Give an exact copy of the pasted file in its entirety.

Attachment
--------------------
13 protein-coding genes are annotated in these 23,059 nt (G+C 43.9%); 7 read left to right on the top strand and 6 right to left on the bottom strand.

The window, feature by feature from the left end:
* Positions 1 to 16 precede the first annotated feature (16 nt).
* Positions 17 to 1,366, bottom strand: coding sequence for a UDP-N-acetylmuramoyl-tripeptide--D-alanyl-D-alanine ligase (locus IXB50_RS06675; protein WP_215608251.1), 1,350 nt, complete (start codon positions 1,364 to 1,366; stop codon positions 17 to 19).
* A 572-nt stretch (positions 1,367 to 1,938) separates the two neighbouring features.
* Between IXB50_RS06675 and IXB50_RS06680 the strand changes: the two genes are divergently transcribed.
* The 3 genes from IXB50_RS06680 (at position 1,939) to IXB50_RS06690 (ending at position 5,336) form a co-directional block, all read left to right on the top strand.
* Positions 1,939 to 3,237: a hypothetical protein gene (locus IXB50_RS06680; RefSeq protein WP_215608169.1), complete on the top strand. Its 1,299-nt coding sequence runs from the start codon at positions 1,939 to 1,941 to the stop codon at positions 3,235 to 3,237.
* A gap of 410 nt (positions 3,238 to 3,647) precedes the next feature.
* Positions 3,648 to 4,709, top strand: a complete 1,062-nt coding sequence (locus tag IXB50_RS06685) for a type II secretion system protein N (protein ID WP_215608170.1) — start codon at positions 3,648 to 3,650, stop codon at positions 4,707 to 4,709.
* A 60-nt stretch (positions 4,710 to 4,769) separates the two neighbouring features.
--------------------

13 protein-coding genes are annotated in these 23,059 nt (G+C 43.9%); 7 read left to right on the top strand and 6 right to left on the bottom strand.

The window, feature by feature from the left end:
* Positions 1 to 16 precede the first annotated feature (16 nt).
* Positions 17 to 1,366, bottom strand: coding sequence for a UDP-N-acetylmuramoyl-tripeptide--D-alanyl-D-alanine ligase (locus IXB50_RS06675; protein WP_215608251.1), 1,350 nt, complete (start codon positions 1,364 to 1,366; stop codon positions 17 to 19).
* A 572-nt stretch (positions 1,367 to 1,938) separates the two neighbouring features.
* Between IXB50_RS06675 and IXB50_RS06680 the strand changes: the two genes are divergently transcribed.
* The 3 genes from IXB50_RS06680 (at position 1,939) to IXB50_RS06690 (ending at position 5,336) form a co-directional block, all read left to right on the top strand.
* Positions 1,939 to 3,237: a hypothetical protein gene (locus IXB50_RS06680; RefSeq protein WP_215608169.1), complete on the top strand. Its 1,299-nt coding sequence runs from the start codon at positions 1,939 to 1,941 to the stop codon at positions 3,235 to 3,237.
* A gap of 410 nt (positions 3,238 to 3,647) precedes the next feature.
* Positions 3,648 to 4,709, top strand: a complete 1,062-nt coding sequence (locus tag IXB50_RS06685) for a type II secretion system protein N (protein ID WP_215608170.1) — start codon at positions 3,648 to 3,650, stop codon at positions 4,707 to 4,709.
* A 60-nt stretch (positions 4,710 to 4,769) separates the two neighbouring features.